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dc.contributor.authorBroadbent, DP-
dc.contributor.authorCauser, J-
dc.contributor.authorFord, PR-
dc.contributor.authorWilliams, AM-
dc.identifier.citationMedicine and Science in Sports and Exercise, 47 (6), pp. 1243 - 1250, (2015)en_US
dc.description.abstractIntroduction Contextual interference (CI) effect predicts that a random order of practice for multiple skills is superior for learning compared to a blocked order. We report a novel attempt to examine the CI effect during acquisition and transfer of anticipatory judgments from simulation training to an applied sport situation. Method Participants were required to anticipate tennis shots under either a random practice schedule or a blocked practice schedule. Response accuracy was recorded for both groups in pretest, during acquisition, and on a 7-d retention test. Transfer of learning was assessed through a field-based tennis protocol that attempted to assess performance in an applied sport setting. Results The random practice group had significantly higher response accuracy scores on the 7-d laboratory retention test compared to the blocked group. Moreover, during the transfer of anticipatory judgments to an applied sport situation, the decision times of the random practice group were significantly lower compared to the blocked group. Conclusion The CI effect extends to the training of anticipatory judgments through simulation techniques. Furthermore, we demonstrate for the first time that the CI effect increases transfer of learning from simulation training to an applied sport task, highlighting the importance of using appropriate practice schedules during simulation training.en_US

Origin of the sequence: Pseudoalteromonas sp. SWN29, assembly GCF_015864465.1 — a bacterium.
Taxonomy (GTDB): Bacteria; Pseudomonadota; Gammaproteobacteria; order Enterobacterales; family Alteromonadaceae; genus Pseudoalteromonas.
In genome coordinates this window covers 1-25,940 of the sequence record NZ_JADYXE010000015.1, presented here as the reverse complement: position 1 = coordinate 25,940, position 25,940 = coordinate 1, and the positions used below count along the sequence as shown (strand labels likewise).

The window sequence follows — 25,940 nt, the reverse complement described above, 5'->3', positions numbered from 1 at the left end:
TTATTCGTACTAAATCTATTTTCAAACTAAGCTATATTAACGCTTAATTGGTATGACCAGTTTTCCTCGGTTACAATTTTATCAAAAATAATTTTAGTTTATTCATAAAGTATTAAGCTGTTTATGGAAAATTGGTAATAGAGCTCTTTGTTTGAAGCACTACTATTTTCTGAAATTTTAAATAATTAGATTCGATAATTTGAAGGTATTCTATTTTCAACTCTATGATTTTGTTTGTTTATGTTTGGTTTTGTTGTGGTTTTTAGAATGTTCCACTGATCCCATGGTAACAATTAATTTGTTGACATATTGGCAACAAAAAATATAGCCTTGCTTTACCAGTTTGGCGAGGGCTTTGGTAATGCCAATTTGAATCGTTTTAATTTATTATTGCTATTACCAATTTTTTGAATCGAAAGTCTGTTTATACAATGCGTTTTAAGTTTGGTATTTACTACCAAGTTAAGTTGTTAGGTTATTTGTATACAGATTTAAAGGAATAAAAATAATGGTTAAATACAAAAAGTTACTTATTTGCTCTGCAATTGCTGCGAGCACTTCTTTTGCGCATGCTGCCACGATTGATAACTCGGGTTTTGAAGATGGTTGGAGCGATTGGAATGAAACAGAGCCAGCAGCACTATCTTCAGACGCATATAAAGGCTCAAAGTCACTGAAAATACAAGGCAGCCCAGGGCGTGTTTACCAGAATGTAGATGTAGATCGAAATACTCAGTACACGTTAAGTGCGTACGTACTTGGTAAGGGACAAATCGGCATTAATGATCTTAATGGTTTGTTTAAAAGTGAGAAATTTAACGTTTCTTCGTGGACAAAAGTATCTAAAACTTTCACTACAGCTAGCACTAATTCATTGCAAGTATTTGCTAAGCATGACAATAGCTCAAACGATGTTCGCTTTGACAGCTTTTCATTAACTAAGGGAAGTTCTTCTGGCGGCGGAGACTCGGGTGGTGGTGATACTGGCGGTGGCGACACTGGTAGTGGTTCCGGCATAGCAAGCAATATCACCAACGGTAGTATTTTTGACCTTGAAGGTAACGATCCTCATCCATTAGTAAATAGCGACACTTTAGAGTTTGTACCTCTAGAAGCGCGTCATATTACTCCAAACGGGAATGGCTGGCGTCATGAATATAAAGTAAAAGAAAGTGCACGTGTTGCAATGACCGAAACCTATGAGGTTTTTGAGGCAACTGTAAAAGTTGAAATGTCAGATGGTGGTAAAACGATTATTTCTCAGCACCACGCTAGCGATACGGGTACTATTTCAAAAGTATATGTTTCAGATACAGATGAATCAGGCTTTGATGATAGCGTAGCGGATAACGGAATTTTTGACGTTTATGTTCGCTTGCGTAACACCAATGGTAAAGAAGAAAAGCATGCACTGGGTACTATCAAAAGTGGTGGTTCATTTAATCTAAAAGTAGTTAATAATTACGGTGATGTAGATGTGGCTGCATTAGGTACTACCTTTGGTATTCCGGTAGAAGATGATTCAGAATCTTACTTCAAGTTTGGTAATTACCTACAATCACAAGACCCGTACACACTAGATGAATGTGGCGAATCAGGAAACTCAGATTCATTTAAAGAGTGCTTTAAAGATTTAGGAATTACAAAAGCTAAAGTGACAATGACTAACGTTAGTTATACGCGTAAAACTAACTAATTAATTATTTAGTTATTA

dc.format.extent1243 - 1250-
dc.publisherAmerican College of Sports Medicineen_US
dc.subjectAnticipatory Judgmenten_US
dc.subjectPractice structureen_US
dc.subjectPerceptual learningen_US
dc.subjectVideo simulationen_US
dc.subjectTransfer of learningen_US
dc.titleContextual interference effect on perceptual-cognitive skills trainingen_US
dc.relation.isPartOfMedicine and Science in Sports and Exercise-
Appears in Collections:Dept of Life Sciences Research Papers

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